• Hence wage subsidy proposal
  • Well-designed social security can support formalisation of employment & reduce dependence on welfare assistance
  • Mandatory contributory savings & preservation of retirement benefits requires improved unemployment and risk (death, disability) benefits
  • “Poverty trap” can be overcome by earnings-related bridge between social assistance programmes & tax-privileged retirement, risk and medical scheme benefits
implications for tax system
IMPLICATIONS FOR TAX SYSTEM
  • Present payroll taxes (UIF, skills levy) to be integrated with social security contribution
    • Public service must be included
    • Coverage issues to be considered: agriculture, self-employed, household employees
  • Offsetting wage subsidy and possible changes to the personal income tax structure
  • Further reform of retirement fund & medical scheme tax deductibility to cap benefits & improve equity
  • SARS administrative and systems capacity to manage individual contribution records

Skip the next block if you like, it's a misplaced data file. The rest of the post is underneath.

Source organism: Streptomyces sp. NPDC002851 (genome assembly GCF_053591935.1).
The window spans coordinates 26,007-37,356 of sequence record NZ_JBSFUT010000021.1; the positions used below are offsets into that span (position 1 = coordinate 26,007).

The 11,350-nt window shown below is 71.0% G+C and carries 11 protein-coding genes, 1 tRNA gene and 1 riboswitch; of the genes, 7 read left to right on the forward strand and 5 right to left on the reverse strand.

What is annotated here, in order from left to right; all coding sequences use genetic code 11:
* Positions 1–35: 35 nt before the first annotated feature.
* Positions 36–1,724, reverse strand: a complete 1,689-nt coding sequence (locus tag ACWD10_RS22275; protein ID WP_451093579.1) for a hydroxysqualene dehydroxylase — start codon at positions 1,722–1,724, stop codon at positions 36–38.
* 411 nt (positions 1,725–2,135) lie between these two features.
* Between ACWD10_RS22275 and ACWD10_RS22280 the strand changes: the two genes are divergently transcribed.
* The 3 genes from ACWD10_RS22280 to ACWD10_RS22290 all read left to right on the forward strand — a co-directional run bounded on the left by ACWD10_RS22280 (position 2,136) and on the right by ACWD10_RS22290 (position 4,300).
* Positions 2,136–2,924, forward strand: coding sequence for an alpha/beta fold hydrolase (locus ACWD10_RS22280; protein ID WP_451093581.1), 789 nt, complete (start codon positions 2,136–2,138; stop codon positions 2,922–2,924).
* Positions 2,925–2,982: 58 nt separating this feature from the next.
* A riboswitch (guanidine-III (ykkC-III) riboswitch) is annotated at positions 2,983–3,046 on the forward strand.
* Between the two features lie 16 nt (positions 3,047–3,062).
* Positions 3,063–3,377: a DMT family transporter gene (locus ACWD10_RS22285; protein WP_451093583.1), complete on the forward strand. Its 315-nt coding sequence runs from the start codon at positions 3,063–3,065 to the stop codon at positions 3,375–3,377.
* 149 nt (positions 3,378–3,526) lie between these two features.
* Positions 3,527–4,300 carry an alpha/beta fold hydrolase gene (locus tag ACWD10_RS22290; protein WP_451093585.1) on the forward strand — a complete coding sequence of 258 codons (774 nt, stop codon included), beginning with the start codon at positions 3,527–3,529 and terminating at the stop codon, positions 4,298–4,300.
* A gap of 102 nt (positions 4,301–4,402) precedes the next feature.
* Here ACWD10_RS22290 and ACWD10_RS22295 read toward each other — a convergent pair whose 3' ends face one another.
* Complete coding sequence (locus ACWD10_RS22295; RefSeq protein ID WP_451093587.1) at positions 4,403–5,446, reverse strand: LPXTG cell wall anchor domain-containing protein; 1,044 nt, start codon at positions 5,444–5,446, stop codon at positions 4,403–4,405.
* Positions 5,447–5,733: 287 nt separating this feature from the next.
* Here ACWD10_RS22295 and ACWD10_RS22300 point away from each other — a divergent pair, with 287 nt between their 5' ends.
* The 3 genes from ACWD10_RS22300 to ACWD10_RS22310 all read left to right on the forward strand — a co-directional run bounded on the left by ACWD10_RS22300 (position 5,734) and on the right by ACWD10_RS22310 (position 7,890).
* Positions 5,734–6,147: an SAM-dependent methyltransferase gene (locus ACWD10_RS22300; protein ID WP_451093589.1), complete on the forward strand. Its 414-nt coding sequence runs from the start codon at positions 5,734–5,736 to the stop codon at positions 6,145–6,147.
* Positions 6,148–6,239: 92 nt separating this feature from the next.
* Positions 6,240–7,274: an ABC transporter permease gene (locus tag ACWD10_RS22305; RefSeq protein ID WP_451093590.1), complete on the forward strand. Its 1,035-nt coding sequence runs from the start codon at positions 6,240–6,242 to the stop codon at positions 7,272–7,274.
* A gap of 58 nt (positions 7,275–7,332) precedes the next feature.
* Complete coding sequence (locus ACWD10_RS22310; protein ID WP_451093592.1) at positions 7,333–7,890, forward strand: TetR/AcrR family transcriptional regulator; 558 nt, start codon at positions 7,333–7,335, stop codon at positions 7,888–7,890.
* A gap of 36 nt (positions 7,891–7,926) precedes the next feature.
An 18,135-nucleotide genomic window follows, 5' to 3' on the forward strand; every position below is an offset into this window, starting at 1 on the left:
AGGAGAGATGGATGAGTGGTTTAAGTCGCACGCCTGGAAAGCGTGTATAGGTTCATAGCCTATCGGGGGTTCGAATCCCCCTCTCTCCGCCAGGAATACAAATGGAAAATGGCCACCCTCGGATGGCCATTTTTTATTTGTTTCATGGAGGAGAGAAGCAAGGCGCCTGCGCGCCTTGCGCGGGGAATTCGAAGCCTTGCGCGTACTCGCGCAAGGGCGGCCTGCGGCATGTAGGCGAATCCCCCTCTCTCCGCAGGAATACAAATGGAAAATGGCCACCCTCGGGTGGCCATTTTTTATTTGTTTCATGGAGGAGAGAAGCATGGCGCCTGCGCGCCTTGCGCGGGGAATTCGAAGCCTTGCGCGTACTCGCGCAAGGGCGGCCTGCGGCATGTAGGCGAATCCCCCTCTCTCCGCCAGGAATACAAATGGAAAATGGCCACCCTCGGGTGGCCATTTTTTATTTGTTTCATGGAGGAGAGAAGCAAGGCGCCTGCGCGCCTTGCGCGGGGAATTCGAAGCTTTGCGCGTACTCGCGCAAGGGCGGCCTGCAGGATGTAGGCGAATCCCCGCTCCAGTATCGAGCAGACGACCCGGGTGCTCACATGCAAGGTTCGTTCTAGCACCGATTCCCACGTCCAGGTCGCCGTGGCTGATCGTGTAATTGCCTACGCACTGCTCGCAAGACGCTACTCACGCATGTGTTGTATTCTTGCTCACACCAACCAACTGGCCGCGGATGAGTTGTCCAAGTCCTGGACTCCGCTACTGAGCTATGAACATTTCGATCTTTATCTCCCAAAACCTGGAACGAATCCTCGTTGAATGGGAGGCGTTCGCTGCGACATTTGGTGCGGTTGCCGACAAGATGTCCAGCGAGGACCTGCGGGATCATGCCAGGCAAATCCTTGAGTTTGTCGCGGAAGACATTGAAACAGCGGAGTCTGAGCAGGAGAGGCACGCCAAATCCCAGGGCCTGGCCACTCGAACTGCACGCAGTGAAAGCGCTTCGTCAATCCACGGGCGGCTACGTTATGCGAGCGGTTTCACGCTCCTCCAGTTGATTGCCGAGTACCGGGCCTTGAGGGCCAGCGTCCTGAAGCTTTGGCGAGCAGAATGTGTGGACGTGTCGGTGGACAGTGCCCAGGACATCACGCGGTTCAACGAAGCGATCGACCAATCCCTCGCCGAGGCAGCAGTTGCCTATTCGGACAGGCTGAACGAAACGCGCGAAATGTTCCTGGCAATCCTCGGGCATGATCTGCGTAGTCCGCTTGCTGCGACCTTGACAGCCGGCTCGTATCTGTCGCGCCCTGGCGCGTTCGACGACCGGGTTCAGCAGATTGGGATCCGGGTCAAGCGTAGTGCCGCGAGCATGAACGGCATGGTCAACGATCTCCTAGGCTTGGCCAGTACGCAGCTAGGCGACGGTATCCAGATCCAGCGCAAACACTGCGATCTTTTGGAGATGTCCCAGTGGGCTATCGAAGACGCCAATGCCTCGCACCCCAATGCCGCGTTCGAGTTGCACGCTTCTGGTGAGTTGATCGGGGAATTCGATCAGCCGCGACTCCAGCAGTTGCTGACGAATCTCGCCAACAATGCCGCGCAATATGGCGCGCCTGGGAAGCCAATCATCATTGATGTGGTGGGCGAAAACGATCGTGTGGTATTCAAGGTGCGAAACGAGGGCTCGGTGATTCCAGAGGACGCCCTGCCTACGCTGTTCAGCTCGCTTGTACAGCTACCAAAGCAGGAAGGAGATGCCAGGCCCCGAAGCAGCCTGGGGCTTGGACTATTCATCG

implications for social services
IMPLICATIONS FOR SOCIAL SERVICES
  • Consolidation of benefits administration
    • SASSA, UIF, Compensation funds, National savings account payments
  • Reform and rationalisation of risk benefits
    • Unemployment, disability, compensation, survivor benefits
    • Means test standards to be reviewed
  • Social health insurance opportunities –
    • Low income medical scheme (LIMS) as supplementary benefit
    • Collective funding of post-retirement medical assistance
  • Improved standards of service delivery
    • Alignment of public and private sector arrangements
organisational challenge
ORGANISATIONAL CHALLENGE
  • Social security reform involves detailed coordination of financing, tax, administration and benefits arrangements
  • Large institutional reform challenges